Jayson Werth and Nationals fans go wild after 9th-inning home run. (Associated Press)

Baseball has reminded us again why soccer is so compelling.

The Washington Nationals and Baltimore Orioles were involved in separate playoff games Thursday that featured 22 combined innings but just 21 hits and six runs. The two events lasted a total of 7 hours 26 minutes.

And yet, fans in the nation’s capital are calling the Nats-Cardinals game one of the most memorable events in Washington sports history. In Charm City, they’ll long remember the Orioles-Yankees midnight-defying marathon in the Bronx.

Low scoring, high drama. Sounds familiar.

Tiresome complaints about soccer’s 1-0 and 2-1 games have gone the way of dial-up Internet service as more Americans, especially a younger generation, have embraced the game’s majesty, history, intricacies and, most importantly to this conversation, the constant state of tension.

There was a wealth of scoring in the other two baseball games Thursday: The Giants defeated the Reds, 6-4, and the Tigers thumped the Athletics, 6-0. Both were the culmination of compelling playoff series. Those who enjoy points were satisfied. Both ended with a mad rush from dugout to mound.

But aside from fans in the Bay Area, Detroit and Cincinnati, the baseball nation was riveted to the games with few runs and endless heart-skipping moments.

For sports with a vast gulf in continuity of play, baseball and soccer have common bonds.

A late-inning swing by wonderboy Bryce Harper captivates like maestro Lionel Messi‘s free kick in the 84th minute. Gio Gonzalez curves a pitch like David Beckham bends a cross.

Subtle communication between pitcher and catcher parallels a goalkeeper positioning his defenders in the wall. A batter sacrificing a runner to second or swinging away is like a set-piece specialist deciding whether to go for goal or floating the ball to the head of a teammate. An infield shift mirrors a midfielder dropping deeper in the formation.

An elegant sliding catch in the outfield equates to a perfectly timed slide tackle in the box. A leaping grab at the center field fence is the same as a soaring keeper touching a searing shot over the crossbar. Each pitching change and pinch runner is analyzed like Sir Alex Ferguson‘s substitutions in the second half of a tight match.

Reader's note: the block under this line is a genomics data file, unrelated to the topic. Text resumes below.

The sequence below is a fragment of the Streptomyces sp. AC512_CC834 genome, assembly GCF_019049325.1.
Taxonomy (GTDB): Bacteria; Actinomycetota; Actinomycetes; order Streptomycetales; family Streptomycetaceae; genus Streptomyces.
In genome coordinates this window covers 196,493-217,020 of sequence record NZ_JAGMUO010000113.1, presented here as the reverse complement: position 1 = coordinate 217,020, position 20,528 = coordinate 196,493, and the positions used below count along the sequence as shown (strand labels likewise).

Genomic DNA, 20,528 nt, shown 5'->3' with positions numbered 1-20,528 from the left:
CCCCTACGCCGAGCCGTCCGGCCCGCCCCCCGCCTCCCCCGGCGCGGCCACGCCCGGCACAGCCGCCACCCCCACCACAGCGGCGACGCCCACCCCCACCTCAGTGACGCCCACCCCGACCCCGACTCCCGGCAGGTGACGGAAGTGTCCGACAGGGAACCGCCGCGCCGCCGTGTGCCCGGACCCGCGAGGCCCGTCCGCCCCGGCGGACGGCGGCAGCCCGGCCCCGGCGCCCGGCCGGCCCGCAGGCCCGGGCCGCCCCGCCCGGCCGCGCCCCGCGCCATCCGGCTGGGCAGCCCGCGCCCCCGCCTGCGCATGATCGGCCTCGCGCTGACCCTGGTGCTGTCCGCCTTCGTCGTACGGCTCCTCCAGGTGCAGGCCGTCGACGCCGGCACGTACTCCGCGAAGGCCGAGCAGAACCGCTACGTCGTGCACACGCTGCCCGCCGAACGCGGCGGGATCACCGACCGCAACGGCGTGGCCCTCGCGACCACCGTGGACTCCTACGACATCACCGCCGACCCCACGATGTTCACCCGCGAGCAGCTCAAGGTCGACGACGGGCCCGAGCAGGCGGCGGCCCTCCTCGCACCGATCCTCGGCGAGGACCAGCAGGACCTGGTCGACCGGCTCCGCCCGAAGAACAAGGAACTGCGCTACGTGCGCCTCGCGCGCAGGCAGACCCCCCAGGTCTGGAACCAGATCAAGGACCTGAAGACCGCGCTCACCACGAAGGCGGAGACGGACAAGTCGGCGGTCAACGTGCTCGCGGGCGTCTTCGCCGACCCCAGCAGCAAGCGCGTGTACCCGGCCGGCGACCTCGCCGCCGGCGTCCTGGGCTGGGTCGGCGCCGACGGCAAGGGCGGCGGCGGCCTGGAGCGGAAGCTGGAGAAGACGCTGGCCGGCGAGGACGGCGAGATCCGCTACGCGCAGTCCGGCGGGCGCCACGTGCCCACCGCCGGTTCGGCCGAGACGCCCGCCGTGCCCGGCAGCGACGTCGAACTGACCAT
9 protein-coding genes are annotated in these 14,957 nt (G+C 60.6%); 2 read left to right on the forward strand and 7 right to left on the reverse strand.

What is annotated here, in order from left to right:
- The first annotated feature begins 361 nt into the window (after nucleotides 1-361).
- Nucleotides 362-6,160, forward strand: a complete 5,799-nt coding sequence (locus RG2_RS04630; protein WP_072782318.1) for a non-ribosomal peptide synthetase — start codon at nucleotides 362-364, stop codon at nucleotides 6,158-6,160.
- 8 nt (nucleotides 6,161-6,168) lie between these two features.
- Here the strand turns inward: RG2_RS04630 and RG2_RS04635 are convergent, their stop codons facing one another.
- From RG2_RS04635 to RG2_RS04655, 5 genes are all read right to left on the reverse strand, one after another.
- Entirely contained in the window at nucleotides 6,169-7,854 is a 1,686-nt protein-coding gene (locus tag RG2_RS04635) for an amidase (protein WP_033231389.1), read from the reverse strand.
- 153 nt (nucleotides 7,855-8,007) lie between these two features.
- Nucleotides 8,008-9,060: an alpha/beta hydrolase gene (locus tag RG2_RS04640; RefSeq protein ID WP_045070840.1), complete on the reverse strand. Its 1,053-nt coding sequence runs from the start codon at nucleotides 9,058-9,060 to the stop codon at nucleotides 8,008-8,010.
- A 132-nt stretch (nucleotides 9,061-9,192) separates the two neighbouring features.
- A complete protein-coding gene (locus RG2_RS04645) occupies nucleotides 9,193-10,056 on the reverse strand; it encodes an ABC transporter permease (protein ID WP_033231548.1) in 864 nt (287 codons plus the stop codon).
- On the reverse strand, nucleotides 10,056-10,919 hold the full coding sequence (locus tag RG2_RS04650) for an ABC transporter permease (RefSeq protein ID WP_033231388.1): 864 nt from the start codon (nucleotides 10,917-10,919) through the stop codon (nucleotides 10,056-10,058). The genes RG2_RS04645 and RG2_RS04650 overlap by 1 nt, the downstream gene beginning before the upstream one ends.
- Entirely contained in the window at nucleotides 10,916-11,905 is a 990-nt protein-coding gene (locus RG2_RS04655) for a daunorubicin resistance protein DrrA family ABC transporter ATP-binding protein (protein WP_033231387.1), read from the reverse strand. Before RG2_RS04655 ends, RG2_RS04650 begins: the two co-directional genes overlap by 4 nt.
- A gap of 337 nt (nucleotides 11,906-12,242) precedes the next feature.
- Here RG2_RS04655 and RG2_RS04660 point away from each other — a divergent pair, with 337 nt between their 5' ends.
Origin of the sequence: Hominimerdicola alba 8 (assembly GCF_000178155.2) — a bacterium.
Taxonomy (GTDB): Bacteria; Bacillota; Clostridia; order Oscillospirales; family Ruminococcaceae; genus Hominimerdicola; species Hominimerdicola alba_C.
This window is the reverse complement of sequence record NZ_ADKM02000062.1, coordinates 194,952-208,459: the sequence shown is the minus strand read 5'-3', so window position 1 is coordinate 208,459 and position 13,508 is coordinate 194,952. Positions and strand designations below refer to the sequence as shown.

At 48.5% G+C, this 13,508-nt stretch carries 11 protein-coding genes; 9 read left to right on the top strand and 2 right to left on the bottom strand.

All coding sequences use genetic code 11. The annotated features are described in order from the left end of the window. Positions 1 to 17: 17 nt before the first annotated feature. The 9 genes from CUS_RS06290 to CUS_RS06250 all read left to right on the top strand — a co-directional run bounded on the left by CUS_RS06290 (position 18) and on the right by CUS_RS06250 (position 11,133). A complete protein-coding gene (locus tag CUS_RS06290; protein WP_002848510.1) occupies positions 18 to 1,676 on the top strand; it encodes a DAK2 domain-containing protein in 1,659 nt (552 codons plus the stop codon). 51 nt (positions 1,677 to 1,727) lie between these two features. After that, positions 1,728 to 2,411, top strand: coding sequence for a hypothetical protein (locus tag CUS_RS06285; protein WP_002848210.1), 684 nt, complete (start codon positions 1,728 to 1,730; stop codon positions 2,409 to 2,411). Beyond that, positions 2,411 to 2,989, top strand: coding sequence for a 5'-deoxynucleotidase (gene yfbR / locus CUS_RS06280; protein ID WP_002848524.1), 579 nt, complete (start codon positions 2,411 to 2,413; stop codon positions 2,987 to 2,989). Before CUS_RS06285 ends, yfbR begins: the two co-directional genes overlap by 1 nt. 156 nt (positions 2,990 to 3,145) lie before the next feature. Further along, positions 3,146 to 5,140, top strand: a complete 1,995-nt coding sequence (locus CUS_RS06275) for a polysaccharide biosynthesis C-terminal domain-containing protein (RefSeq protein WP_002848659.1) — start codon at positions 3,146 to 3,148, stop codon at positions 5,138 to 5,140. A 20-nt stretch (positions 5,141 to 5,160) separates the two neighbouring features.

Jayson Werth‘s courageous ninth-inning at-bat and home run for the Nationals on Thursday unleashed a game-winning ruckus like the reaction on a goal on the final touch of added time. Amid the delirium on the field and in the grandstands, the defeated make an anonymous walk to shelter.

At a fundamental level, the sports also intersect:

Once you leave the game, your night is over.

A ball that touches the border is in play.

Argue with the game officials all you want, but for better or worse, the ruling almost never changes.

There are multiple game officials, but one (home plate umpire, referee) holds most of the power.

Baseball has ballclubs. Soccer has clubs.

Baseball has Fenway and Wrigley. Soccer has Old Trafford and Anfield.

Derek Jeter. Ryan Giggs.

The playing surface has few markings.

A manager is baseball’s leader. A manager (in most of the world) is soccer’s boss.

Fans eagerly await the starting lineup, knowing little will change through the course of competition. (Pitchers excluded.)

When extra innings or extra time is required, the period is played out in full.

Both sports are meant to be played on natural grass with an unobstructed view of the heavens.

A team and city are intrinsically linked. With due respect to the Mets, the Yankees define New York. With a tip of the cap to Everton, Liverpool is synonymous with Merseyside.

So enjoy the conclusions of the Nats and Orioles’ series tonight.

Here’s hoping for a pair of 1-0 outcomes.